Exercise is a physiological way for your body to literally burn off stress. It releases the stress hormone, cortisol, from your system. Even if you take a shorter workout, say 20 minutes instead of 40, try to increase the intensity so that you really get your heart rate up and work out a sweat to make the most of your time. You will still help your body burn off the stress, and you will have a clearer mind ready to study and function at a higher capacity. Moreover, recent studies have shown how exercise helps cognitive abilities, so when you exercise, you help your brain’s ability to retain information, helping you to do better on your exams. Finally, if your mind is feeling overwhelmed, taking a five minute time-out to sit quietly, and to focus on your breathing or overall sensations, is a helpful tool to clear your mind under stressful times. Again, when you clear your mind, you help it work more effectively in what your mind is here for, to help you study and get through exam period.
14 • Nov. 30, 2011 • Issue 13 • Volume 145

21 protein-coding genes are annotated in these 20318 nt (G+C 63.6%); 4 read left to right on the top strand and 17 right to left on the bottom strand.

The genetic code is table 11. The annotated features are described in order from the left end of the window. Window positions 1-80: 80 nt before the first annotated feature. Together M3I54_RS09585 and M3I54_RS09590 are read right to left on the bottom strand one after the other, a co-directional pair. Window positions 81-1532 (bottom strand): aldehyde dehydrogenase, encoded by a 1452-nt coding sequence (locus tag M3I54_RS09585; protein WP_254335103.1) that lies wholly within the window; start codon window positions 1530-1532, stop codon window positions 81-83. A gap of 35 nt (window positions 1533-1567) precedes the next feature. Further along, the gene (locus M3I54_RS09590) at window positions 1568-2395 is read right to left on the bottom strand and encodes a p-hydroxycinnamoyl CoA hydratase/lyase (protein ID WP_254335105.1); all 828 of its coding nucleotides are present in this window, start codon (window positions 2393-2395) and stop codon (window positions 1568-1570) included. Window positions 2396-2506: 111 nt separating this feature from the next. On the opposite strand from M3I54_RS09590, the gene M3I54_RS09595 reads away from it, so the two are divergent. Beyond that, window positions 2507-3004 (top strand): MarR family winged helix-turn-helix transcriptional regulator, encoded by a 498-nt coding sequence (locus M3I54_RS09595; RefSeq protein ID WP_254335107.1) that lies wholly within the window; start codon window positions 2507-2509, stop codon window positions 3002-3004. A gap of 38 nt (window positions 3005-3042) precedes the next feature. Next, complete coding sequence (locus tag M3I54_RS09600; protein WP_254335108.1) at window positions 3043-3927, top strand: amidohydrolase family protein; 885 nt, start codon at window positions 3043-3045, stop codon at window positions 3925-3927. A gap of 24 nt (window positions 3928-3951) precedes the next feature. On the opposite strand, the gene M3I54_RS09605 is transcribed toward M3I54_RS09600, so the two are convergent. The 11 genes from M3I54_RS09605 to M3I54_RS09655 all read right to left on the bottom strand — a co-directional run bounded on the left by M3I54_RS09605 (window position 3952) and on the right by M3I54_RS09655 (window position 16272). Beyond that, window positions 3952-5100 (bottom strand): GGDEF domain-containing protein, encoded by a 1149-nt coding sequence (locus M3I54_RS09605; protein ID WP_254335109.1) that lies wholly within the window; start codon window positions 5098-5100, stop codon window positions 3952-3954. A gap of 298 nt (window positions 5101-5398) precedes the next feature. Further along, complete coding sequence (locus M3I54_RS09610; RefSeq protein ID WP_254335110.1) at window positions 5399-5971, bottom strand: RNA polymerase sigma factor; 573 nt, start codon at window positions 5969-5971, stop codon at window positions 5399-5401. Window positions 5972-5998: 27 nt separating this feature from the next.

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brunswickansports Women’s basketball drop the ball, again Sean O’Neill The Brunswickan There was good news and bad news that came from the UNB women’s basketball team’s final home-stand before the Christmas break. The good news is it picked up its first win of the year over the Cape Breton Capers on Friday night. The bad news, while the Reds didn’t give up the magic number of 80 points on Saturday afternoon, it gave up 78 as UNB lost its fifth out of six in AUS play. The Capers came to Fredericton wounded; they were missing starting point guard Jahlica Kirnon and defensive stalwart Nickie Works with knee and MCL injuries, respectively. The Reds took advantage of the Capers’ missing stars and the Capers’ 29 per cent shooting and won 70-65 on Friday night. Another positive sign for the Reds was Claire Colborne, breaking out for a season-high of 34 points on 13of-27 shooting. While the scoring wasn’t balanced, Jordanne Holstein was the only other player in double figures, scoring 13, Colborne’s play and the team’s defence was enough to grab the first win of the season. “I thought last night was the closest we came to playing 40 minutes all year,” said UNB head coach Jeff Speedy the day after. “So I guess from that standpoint it’s probably the longest we played that well.” The V-Reds played a good first 20 minutes the next day, trailing the Capers by four at the half. However, Cape Breton exploded for 25 points in the third quarter and stretched the lead to where the Reds couldn’t reach and won 78-63. UNB’s defence sagged from the f irst game to the second as the Capers went from 29 per cent from the field on Friday to 42 per cent on Saturday. Cassie Cooke came off the bench and led the Capers in scoring with 27. Stephanie Toxopeus and Brittany Hollins both added 13 points. Colborne scored 18 and added five rebounds and three assists in a losing effort. “I think the defence you saw today was either a tired team or a team that hasn’t quite figured out the extra effort it takes on the defensive end to get stops,” Speedy said after the game. “The defensive effort today wasn’t enough to beat a good basketball team.” After the games, Speedy reiterated